Paul’s desire in exhorting this unified focus is that ‘there be no divisions among you’. The Greek word here is ‘schismata’ from which we get the word ‘skizem’ or ‘shizem’ or ‘sizem’ - all three pronunciations are acceptable. But this is one of those times when the current English word does not mean exactly what the historical Greek word meant. In Greek it did not mean two groups that came completely apart, but rather a certain amount of division or disunity within one group. It’s like a clay pot that has a pattern of cracks in it but has not yet broken. In this context it’s talking about fashions or at worst factions, but not yet out and out splits. A good illustration of that usage is in the Gospel of John, where various groups are said to have divided opinions about Jesus, meaning they were arguing with one another as to his significance. Thus Paul does not refer to distinctly formed groups of ‘parties’ here, but to divided opinions over their various leaders - fashions in following.

        His desire, then, is that they be perfectly united in mind and thought, or in their thinking and their judgement. ‘Perfectly united’ translates a verb used of restoring anything to its right condition. The most picturesque New Testament use is of mending nets in Matthew 4:21. Paul is saying ‘let the net of your relationships be whole.’ Or, as one commentator, Robert Deffinbuagh says ‘If we were speaking in musical terms, Paul is not calling for the church to sing in unison—everyone singing the same note at the same time—but rather he is urging the entire church to sing the same song, in harmony. This is what Christian unity is about.’ Later in this letter Paul will picture the church as a body with many parts, each part having a different function, but united in Christ and by the Spirit.

        So Paul’s call to unity in verse 10 sets the standard. Unfortunately, the Corinthian saints were not living up to the standard. There were quarrels and divisions in the church, which Paul had heard about from ‘those of Chloe’, that is people from Chloe’s household. It’s impossible to know whether Chloe was a Corinthian who had sent messengers to Paul, or an Ephesian family with unusually good ties to Corinth. But whoever they are, they have brought Paul a convincing report of quarrels and disputes among the Corinthian believers. These disagreements are due to different allegiances or fashions within the church, each focused on a particular person or leader with whom certain members have identified. Each of the personalities — Paul, Apollos, Cephas, and Christ — is viewed as the one leader an individual member has chosen to follow.

        And yet, at this stage in the growth of the problem, none of the leaders is seen as responsible for the problem or thought of as encouraging any to follow them and not Christ. The problem as introduced here is a “follower problem” rather than a “leader problem,” in that the followers are at fault, having developed an ungodly devotion to godly men. We should bear in mind that the problem here is just being introduced in its early and undeveloped form. As time passes and as Paul’s interaction with the church continues, the problem will more fully develop and manifest itself through local leaders, and Paul will begin to address them directly.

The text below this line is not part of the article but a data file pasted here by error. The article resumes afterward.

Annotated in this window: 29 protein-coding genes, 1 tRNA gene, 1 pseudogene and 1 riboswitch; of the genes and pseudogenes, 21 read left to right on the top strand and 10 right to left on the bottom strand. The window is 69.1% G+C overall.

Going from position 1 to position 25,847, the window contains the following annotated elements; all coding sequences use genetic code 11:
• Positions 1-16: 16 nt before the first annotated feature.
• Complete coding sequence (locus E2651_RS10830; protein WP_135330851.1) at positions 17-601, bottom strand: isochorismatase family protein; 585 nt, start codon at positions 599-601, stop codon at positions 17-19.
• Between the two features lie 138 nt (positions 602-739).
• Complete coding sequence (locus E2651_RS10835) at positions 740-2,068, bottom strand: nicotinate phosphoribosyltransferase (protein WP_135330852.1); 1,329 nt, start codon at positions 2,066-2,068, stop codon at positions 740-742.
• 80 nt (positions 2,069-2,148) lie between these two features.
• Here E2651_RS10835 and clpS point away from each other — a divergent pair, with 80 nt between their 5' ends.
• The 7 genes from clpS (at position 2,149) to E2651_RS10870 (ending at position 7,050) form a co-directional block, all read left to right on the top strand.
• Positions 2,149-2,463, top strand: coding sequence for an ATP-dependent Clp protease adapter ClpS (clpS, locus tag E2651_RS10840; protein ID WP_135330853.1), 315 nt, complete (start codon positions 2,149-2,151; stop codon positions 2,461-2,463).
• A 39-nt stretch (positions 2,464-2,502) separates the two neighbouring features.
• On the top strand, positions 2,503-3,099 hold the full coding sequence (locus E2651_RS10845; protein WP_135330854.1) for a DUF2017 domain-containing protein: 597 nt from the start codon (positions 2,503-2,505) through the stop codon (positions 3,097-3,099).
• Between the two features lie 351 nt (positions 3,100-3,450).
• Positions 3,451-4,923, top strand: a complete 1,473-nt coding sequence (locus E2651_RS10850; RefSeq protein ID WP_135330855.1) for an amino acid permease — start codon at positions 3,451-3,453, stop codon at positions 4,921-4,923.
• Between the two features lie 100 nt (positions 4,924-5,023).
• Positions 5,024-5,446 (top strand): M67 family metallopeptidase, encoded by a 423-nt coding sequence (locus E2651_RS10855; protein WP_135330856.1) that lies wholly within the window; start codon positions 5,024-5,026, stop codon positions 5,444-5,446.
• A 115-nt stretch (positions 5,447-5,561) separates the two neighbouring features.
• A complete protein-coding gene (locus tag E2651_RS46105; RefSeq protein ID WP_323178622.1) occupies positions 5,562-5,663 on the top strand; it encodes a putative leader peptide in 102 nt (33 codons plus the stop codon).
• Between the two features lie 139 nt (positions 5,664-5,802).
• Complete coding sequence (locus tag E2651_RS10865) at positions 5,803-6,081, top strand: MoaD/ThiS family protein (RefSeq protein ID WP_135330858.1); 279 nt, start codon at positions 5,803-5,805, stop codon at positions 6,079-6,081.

Finally, we can discern that the root problem underlying the Corinthian quarrels and factions is pride. In chapter 4 Paul will explicitly say that the Corinthians have been taking “pride in one man over against another.” This same pride is evident in our text. “Each one of you is saying, ‘I am of Paul,’ and ‘I of Apollos,’ and ‘I of Cephas,’ and ‘I of Christ’” The first three examples take pride in the leader they have chosen to follow. The last takes pride in thinking he or she is following Christ. But each is proud in feeling superior to the rest of those referred to in Paul’s example. In fact, in some ways the group with the greatest arrogance may have been the fourth group. Those who think of themselves as being “of Christ” also think of the rest as not being “of Christ.” It is true that we all should be followers of Christ. But we should not put ourselves above others in doing so.

        So the problem in Corinth is one of internal division into factions or fashions, and a hurtful sense of pride that goes along with that. And since the time of Paul such divisions, sadly, have never ceased in the church and in individual churches. It’s clear that there is one such potential division here at Trinity. Because we’re a family oriented church, and because we’re open to home schooling, a lot of home schoolers have come here - and that’s a great thing. But for many years there has been a tension in which some could be interpreted as saying ‘I am of home schooling’ or ‘I am of Christian schooling’ or ‘I am of public schooling’. And just as Paul and Peter and Apollos were all good teachers and worthy models, each with different emphases or strengths, so too public school and home school and Christian school have different strengths or emphases and one is not necessarily better than another, except for particular parents and students at particular times. And yet these fashions can be the cause of pride and of hurt - that has happened at times here and I’m always saddened by it. I’m convinced that Paul’s teaching in this text - to find our unity in Christ alone because our salvation is in Christ alone - is a tremendous response; the perfect appropriate response to such issues of faction and fashion.